"We have people in this industry who have a bad year and their income drops precipitously," explained Brown. "Some of these people will now be eligible for Medicaid, because the law raises the eligibility for Medicaid around the country to 133% of the Federal poverty level. This is a huge change. In New York right now, your income would have to be below 78% of the Federal poverty level. You'd have to be really making about $8,500 a year. This will bring up the income level. This will be around the country, and it'll include actors who, because of the episodic nature of their work, have a bad year."
Young people—in many ways the backbone of the theatre world, because they represent the future of the art—will, in particular, profit from the advent at the ACA.
"In the performing arts we have a lot of younger people," said Brown. "The industry is heavily weighted toward that. That's when people see if they can make a living in it. The mandate is terrific for those people, because otherwise a lot of them don't usually buy insurance. They see themselves as healthy or invincible. It's not uncommon at the Actors Fund that we see someone who's young who's uninsured and now suddenly has a bill of $80,000 because of an accident or a week in the hospital."
Additionally, there is the proviso that will allow young actors to remain on their parents' health insurance plan until they are 26. "This is huge," said Brown. "It's just tremendous. This really permits them to not take that risk. You're just another child on your family's insurance. You don't have to live with your folks, you can be independent, and still be on their insurance."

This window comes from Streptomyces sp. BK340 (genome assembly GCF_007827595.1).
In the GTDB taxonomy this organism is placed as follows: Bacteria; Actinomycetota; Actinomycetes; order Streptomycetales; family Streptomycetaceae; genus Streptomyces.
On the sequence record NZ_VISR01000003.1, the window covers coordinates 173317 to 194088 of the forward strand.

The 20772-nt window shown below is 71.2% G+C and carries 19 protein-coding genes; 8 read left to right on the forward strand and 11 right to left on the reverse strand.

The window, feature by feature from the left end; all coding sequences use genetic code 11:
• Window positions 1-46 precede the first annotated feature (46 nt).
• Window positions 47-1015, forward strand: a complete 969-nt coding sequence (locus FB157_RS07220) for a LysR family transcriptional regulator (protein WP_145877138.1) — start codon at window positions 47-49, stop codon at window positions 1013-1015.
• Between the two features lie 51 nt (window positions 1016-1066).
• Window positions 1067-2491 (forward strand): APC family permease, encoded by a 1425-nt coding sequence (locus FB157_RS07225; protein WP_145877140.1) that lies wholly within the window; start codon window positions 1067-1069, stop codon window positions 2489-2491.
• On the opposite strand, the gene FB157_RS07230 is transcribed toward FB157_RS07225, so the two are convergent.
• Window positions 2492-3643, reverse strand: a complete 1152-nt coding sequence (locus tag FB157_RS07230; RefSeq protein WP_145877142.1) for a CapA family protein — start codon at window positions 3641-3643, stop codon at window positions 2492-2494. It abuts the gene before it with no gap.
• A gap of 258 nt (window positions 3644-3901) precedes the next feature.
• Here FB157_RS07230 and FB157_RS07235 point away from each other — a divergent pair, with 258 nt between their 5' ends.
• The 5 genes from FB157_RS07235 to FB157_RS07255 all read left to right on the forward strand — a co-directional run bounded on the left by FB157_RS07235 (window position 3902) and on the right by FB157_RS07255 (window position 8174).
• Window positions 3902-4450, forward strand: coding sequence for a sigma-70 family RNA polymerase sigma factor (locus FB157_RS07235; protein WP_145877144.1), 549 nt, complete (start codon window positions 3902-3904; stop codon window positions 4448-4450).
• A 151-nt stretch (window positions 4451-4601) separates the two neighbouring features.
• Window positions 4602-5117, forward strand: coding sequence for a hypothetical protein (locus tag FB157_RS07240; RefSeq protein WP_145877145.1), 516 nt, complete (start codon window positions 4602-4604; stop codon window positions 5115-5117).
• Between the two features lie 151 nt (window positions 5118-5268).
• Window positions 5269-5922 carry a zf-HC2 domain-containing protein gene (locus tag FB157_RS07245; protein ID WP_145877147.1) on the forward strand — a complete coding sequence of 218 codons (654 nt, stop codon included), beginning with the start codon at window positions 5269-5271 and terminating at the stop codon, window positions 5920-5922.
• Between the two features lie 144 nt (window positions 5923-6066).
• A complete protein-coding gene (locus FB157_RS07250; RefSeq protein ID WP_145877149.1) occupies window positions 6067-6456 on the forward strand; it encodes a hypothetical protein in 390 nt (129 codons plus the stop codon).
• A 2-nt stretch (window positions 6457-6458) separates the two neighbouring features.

People under 30 will also be allowed to buy what is known as catastrophic health insurance, which will protect them against financially ruinous health bills.
The ACA will not just alter the lives of individuals. It is already changing the way small performing arts businesses conduct their affairs. "From the day the law was set in March 2010, there's been a subsidy for small businesses with fewer than 25 employees where the average income is less than $50,000," said Brown. "If the company pays 50 percent of the health care of the people who work there, then the government will pay 35 percent for a for-profit company. For a nonprofit, it's 25 percent. In 2014, it becomes 35 percent for a nonprofit and 50 percent for for-profit."
This is significant, since many people in the theatre industry work for small businesses, be they small theatres, video production companies, bands or dance organizations. Brown knows of a number of such outfits who are currently looking into insuring their employees. "It's been impossible before this. This subsidy puts it within their reach." (Under the ACA, only large companies of more than 50 people are mandated to offer insurance to their people.)
The Actors Fund is doing its utmost to get the word out about the ACA and help theatre professionals understand how they stand to benefit. "Every Artist Insured," an explanatory 12-page booklet, can be found on the Actors Fund website. And, the Fund is giving seminars all around the country.
"In my view, the Democrats have done a bad job of explaining what this is about," said Brown. "When people find out the details, they'll like it."